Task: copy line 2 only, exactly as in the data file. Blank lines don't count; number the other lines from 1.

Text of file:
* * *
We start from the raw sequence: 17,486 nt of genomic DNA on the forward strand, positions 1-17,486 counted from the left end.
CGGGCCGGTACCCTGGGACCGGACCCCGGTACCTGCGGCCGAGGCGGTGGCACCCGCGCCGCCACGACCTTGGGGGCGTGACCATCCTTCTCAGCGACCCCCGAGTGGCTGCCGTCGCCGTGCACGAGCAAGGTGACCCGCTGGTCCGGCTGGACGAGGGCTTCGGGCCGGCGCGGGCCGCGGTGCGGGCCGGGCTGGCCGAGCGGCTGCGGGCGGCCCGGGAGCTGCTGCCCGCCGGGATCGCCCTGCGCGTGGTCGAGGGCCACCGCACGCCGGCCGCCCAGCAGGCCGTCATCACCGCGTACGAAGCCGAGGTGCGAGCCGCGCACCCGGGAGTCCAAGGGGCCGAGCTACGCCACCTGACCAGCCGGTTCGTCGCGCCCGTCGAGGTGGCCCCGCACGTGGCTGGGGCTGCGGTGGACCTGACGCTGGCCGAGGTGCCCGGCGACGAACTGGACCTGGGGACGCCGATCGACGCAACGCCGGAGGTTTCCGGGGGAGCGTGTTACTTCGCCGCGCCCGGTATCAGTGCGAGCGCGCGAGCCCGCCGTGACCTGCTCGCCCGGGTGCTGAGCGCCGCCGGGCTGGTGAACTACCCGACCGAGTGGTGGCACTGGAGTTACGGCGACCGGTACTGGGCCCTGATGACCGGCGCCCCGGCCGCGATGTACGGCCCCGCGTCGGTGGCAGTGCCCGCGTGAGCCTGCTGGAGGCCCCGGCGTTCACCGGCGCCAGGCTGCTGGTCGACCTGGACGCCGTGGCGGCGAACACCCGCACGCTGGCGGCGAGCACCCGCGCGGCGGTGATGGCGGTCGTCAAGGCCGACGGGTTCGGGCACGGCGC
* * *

CGGGCCGGTACCCTGGGACCGGACCCCGGTACCTGCGGCCGAGGCGGTGGCACCCGCGCCGCCACGACCTTGGGGGCGTGACCATCCTTCTCAGCGACCCCCGAGTGGCTGCCGTCGCCGTGCACGAGCAAGGTGACCCGCTGGTCCGGCTGGACGAGGGCTTCGGGCCGGCGCGGGCCGCGGTGCGGGCCGGGCTGGCCGAGCGGCTGCGGGCGGCCCGGGAGCTGCTGCCCGCCGGGATCGCCCTGCGCGTGGTCGAGGGCCACCGCACGCCGGCCGCCCAGCAGGCCGTCATCACCGCGTACGAAGCCGAGGTGCGAGCCGCGCACCCGGGAGTCCAAGGGGCCGAGCTACGCCACCTGACCAGCCGGTTCGTCGCGCCCGTCGAGGTGGCCCCGCACGTGGCTGGGGCTGCGGTGGACCTGACGCTGGCCGAGGTGCCCGGCGACGAACTGGACCTGGGGACGCCGATCGACGCAACGCCGGAGGTTTCCGGGGGAGCGTGTTACTTCGCCGCGCCCGGTATCAGTGCGAGCGCGCGAGCCCGCCGTGACCTGCTCGCCCGGGTGCTGAGCGCCGCCGGGCTGGTGAACTACCCGACCGAGTGGTGGCACTGGAGTTACGGCGACCGGTACTGGGCCCTGATGACCGGCGCCCCGGCCGCGATGTACGGCCCCGCGTCGGTGGCAGTGCCCGCGTGAGCCTGCTGGAGGCCCCGGCGTTCACCGGCGCCAGGCTGCTGGTCGACCTGGACGCCGTGGCGGCGAACACCCGCACGCTGGCGGCGAGCACCCGCGCGGCGGTGATGGCGGTCGTCAAGGCCGACGGGTTCGGGCACGGCGC